Transparency in funding is a must
While the brouhaha over the Intelligence Bureau report on foreign-funded NGOs ‘stalling developmental projects’ and playing a significant role in slowing down the economy cannot be overstated, there’s also a need to understand that international sponsorships might have rival lobbies at work. Given that there were definite apprehensions over Modi sarkar curbing freedom of speech and voicing of democratic dissent, the latest (intentionally?) leaked report on NGOs such as Greenpeace being a threat to ‘national economic security’ only adds fuel to the fire of paranoia surrounding the clinical and sanitised atmosphere that is a trademark of successive Narendra Modi regimes in Gujarat. In fact, a report shows how paragraphs from an earlier speech by Modi have been lifted and pasted in the IB report which talks about how ‘wealthy’ and ‘influential’ class of NGOs ‘hire PR firms’ to build their public image and promote ‘antinational’ causes. While civil society organisations are up in arms against the government move, particularly the home ministry’s sending of a particularly invasive questionnaire to the India branch of Greenpeace, several Gujarat-based NGOs are also protesting the maneuver to single them out for future clamp down and persecution. Vociferous and prominent forums like People’s Union for Civil Liberties have campaigned for pro-people causes including stopping mass displacement, environmental damage, nuclear pollution as well as wresting of ancestral lands, felling of forests, among others, which have enormous economic and social fallouts impacting millions. Given that not all the local movements ride the NGO bandwagon, it is important to distinguish between careerism in this sector and the actual causes and struggles that the aam aadmi is fighting for in different corners of the country.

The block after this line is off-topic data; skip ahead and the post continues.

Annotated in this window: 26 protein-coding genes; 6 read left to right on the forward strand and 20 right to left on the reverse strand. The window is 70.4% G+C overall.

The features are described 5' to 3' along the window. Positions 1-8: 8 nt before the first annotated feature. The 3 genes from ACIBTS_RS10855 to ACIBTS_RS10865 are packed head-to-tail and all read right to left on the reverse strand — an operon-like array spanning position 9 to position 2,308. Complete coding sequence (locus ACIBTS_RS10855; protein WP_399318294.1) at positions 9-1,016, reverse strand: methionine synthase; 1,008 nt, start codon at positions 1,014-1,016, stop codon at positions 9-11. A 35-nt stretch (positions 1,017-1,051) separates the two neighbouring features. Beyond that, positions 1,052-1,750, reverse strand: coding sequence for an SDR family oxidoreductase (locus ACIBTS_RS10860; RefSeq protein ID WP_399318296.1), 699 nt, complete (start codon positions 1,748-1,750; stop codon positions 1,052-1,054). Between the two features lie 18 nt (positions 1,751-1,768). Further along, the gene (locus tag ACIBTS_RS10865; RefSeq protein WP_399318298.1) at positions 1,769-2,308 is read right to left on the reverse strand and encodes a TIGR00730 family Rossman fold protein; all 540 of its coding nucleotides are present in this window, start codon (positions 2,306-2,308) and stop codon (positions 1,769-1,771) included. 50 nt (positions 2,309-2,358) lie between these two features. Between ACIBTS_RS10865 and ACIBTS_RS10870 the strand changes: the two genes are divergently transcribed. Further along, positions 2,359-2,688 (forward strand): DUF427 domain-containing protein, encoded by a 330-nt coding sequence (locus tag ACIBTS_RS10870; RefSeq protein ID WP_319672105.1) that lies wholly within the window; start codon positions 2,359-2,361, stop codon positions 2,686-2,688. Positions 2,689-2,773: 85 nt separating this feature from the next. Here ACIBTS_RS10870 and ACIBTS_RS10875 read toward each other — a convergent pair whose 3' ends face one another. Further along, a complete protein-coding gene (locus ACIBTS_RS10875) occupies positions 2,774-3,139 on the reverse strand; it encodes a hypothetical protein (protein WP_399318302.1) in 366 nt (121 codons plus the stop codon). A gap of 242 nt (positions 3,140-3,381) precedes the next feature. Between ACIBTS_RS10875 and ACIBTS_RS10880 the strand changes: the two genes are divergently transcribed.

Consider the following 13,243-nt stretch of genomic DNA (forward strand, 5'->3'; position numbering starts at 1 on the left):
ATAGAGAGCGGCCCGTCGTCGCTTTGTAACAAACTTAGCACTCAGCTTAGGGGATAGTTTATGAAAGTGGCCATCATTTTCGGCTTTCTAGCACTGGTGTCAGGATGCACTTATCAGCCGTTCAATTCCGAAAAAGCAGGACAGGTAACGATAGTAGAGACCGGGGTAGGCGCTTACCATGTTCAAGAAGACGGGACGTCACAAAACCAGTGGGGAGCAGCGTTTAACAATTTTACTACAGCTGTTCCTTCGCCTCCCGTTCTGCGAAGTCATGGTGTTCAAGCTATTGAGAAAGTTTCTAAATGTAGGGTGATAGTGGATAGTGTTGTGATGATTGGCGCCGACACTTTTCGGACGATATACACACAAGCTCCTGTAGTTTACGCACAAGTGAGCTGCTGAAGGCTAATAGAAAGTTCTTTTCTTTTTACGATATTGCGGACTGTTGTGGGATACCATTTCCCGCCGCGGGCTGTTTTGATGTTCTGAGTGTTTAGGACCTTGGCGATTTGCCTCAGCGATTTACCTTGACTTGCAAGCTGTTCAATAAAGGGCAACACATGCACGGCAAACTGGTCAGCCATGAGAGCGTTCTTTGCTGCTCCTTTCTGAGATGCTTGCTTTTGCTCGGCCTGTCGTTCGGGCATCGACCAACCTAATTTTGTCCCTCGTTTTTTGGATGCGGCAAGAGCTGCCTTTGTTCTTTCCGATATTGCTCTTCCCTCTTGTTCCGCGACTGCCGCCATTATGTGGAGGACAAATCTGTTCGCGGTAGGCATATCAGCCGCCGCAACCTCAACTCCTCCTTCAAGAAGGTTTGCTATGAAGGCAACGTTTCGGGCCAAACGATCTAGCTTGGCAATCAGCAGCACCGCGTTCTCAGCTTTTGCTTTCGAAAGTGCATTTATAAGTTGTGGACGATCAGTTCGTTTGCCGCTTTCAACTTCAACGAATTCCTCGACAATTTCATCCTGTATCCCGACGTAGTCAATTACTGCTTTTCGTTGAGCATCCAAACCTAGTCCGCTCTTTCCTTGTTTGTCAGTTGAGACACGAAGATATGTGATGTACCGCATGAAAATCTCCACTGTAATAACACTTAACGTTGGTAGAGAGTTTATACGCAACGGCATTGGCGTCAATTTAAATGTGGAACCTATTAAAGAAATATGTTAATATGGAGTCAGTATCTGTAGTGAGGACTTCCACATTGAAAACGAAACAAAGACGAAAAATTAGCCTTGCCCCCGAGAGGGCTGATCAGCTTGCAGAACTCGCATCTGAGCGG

Blaming the foreign hand for stalled development, however, could not be an excuse for governmental ineffectiveness, as displayed by the former UPA regime, which also saw an explosive NGOisation of the public sphere. While it is important to give the civil society its rightful share in deciding crucial policy matters and legislation, it is equally significant to ensure transparency in the funding of such para-state bodies. Inasmuch as blanket curbing and red-flagging of NGOs is concerned, it is certainly not a feasible or desirable solution towards ensuring smooth progress of pending development projects. NGOs give shape to several submerged voices in the civil society, when not battling for foreign corporate lobbies pushing vested interests.